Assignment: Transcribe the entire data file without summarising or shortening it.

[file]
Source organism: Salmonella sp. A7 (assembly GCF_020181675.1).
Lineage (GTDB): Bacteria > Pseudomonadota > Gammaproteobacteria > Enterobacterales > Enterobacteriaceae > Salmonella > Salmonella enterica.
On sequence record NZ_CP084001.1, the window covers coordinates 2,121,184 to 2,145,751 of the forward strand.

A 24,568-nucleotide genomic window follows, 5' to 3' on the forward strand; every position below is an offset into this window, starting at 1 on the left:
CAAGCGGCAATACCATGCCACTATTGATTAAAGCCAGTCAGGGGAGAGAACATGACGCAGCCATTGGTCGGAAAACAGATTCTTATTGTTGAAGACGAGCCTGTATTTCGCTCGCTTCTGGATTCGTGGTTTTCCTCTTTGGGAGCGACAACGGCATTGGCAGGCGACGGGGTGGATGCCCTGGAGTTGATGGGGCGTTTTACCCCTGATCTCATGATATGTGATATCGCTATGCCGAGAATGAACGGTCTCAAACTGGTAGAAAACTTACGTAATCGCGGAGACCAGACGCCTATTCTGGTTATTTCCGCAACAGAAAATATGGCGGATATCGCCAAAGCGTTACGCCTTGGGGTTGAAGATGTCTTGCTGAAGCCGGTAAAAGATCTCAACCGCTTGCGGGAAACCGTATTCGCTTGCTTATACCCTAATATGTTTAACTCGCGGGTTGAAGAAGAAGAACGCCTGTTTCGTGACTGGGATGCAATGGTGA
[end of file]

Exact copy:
Source organism: Salmonella sp. A7 (assembly GCF_020181675.1).
Lineage (GTDB): Bacteria > Pseudomonadota > Gammaproteobacteria > Enterobacterales > Enterobacteriaceae > Salmonella > Salmonella enterica.
On sequence record NZ_CP084001.1, the window covers coordinates 2,121,184 to 2,145,751 of the forward strand.

A 24,568-nucleotide genomic window follows, 5' to 3' on the forward strand; every position below is an offset into this window, starting at 1 on the left:
CAAGCGGCAATACCATGCCACTATTGATTAAAGCCAGTCAGGGGAGAGAACATGACGCAGCCATTGGTCGGAAAACAGATTCTTATTGTTGAAGACGAGCCTGTATTTCGCTCGCTTCTGGATTCGTGGTTTTCCTCTTTGGGAGCGACAACGGCATTGGCAGGCGACGGGGTGGATGCCCTGGAGTTGATGGGGCGTTTTACCCCTGATCTCATGATATGTGATATCGCTATGCCGAGAATGAACGGTCTCAAACTGGTAGAAAACTTACGTAATCGCGGAGACCAGACGCCTATTCTGGTTATTTCCGCAACAGAAAATATGGCGGATATCGCCAAAGCGTTACGCCTTGGGGTTGAAGATGTCTTGCTGAAGCCGGTAAAAGATCTCAACCGCTTGCGGGAAACCGTATTCGCTTGCTTATACCCTAATATGTTTAACTCGCGGGTTGAAGAAGAAGAACGCCTGTTTCGTGACTGGGATGCAATGGTGA